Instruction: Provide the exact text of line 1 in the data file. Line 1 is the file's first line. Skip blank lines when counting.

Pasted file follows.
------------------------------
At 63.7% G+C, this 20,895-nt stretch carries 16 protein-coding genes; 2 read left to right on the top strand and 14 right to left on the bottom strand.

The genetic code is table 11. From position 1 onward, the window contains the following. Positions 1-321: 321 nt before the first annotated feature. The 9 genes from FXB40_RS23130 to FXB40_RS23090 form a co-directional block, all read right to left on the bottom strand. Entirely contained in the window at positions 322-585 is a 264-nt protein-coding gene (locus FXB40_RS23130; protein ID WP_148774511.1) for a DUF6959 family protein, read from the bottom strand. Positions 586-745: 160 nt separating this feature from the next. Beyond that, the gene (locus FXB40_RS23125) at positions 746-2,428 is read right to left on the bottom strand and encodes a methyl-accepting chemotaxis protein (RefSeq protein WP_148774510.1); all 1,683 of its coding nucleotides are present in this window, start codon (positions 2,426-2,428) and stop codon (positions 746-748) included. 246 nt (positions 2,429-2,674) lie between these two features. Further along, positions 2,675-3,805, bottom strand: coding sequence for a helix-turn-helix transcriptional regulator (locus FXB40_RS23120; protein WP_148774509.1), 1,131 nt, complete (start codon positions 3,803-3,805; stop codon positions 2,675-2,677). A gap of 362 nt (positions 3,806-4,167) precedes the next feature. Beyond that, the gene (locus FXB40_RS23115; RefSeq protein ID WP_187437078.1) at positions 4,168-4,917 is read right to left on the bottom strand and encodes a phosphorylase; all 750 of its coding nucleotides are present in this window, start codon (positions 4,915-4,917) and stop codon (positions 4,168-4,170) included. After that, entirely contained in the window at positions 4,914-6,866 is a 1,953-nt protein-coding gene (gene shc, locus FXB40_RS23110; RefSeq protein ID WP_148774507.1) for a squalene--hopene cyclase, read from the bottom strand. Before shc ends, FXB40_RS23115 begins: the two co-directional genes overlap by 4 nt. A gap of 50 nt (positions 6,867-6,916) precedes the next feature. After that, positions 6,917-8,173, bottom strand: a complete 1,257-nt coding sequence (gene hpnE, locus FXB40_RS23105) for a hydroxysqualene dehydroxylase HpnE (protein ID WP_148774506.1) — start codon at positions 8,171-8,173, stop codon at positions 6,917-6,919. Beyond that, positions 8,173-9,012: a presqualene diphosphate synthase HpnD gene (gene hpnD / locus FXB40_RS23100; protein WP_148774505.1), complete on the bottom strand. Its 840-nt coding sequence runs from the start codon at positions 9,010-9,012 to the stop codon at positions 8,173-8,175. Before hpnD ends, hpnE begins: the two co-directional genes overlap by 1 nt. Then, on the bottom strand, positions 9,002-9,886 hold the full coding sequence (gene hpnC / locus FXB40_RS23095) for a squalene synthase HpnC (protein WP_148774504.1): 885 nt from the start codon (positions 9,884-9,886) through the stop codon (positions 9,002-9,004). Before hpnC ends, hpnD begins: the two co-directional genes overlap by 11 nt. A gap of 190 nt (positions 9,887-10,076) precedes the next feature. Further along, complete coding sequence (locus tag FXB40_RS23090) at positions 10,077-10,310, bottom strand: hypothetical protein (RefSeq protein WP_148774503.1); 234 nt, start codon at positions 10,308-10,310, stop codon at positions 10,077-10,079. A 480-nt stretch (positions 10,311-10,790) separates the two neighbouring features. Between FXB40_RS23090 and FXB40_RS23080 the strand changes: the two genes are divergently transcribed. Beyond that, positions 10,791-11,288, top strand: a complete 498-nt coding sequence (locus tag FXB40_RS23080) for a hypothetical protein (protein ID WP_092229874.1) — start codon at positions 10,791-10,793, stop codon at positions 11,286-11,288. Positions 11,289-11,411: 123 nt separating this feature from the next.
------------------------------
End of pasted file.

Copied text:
At 63.7% G+C, this 20,895-nt stretch carries 16 protein-coding genes; 2 read left to right on the top strand and 14 right to left on the bottom strand.